6. I use my noise cancelling headphones when I am riding in the car and not driving. They are not plugged into any device, I just turn them on. On trips of an hour or more, the road noise leaves me deafer and exhausted by the time I get to my destination. It also helps when the other person has the radio or cd player going in the car, which pretty much sounds like barking dogs to me and causes me to feel stressed out and irritated. I would love to use them while driving because you can still hear things like speech and sirens, just not all the other noises – however I am afraid I would get pulled over if I attempted that. I think we need smaller versions!

  7. I have a moderate to severe hearing loss and wear hearing aids for work and general conversations. But I cannot wear them in restaurants or other public places very often because the background noises get too loud. But at the same time my hearing is poor when I don’t wear them, and I have noticed that I am sensitive to loud noises. People think that is strange because I have a hearing loss! Now I know I am not crazy!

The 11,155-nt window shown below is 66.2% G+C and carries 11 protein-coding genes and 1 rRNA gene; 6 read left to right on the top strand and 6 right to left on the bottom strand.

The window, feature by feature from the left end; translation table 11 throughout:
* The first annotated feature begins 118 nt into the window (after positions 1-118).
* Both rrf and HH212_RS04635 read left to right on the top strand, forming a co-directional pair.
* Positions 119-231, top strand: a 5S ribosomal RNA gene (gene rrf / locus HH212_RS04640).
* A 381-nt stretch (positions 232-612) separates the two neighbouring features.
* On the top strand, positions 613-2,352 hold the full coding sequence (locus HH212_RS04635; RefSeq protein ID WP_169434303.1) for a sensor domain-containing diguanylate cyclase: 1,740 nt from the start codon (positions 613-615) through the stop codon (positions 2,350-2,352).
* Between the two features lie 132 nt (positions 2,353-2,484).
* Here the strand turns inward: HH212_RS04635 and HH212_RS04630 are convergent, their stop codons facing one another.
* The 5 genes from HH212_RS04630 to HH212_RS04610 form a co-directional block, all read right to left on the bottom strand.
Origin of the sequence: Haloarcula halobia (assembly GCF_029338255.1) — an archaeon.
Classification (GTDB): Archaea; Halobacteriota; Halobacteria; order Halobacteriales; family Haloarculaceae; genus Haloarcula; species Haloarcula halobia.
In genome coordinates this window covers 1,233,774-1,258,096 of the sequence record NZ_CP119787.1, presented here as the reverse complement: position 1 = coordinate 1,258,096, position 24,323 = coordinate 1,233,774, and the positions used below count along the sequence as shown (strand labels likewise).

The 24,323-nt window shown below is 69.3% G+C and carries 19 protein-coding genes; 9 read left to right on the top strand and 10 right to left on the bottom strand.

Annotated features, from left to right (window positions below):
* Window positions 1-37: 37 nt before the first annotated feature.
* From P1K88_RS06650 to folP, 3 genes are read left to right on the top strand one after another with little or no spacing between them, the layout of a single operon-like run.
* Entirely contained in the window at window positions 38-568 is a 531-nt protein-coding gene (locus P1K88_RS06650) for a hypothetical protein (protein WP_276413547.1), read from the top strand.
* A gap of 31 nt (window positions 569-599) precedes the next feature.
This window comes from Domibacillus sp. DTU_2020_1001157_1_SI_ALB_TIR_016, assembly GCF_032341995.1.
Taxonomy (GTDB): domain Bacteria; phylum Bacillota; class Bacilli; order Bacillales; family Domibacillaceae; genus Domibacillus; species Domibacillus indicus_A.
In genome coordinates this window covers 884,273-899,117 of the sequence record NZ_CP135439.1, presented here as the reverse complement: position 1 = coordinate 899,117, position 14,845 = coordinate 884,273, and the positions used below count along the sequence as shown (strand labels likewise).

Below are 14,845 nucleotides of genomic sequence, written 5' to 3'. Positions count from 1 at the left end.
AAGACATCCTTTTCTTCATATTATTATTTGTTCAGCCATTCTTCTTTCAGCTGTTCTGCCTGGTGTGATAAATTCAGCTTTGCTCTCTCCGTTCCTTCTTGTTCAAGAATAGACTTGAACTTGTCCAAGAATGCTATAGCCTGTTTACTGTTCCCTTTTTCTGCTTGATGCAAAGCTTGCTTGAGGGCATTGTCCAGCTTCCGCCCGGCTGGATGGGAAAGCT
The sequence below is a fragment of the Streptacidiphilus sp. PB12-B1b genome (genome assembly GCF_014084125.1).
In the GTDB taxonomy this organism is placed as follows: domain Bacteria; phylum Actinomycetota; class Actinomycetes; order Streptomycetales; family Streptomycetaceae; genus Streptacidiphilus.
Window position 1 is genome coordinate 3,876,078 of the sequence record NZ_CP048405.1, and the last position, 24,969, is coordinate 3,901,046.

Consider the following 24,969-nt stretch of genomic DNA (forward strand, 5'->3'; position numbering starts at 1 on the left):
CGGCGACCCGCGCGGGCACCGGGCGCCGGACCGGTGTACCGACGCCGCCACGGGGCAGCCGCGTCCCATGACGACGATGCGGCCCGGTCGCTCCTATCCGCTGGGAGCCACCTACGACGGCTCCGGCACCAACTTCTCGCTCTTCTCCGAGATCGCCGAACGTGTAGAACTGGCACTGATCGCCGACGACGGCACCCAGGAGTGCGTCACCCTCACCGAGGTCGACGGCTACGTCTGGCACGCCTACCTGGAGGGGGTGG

8. I am just beginning to have ringing in my ears with loud noises bothering me. Do you wear those big, bulky headsets around? Just want to learn more. And what is BTE that someone mentioned. So glad you got to travel in comfort with your headphones. Good job!

  9. I love Disney World but I am constantly dismayed at the noise level, and fear I have hastened my own trip to the hearing aid store every time I go. I try ear plugs but they are a pain and don’t stay in good. I’m checking out your headphones!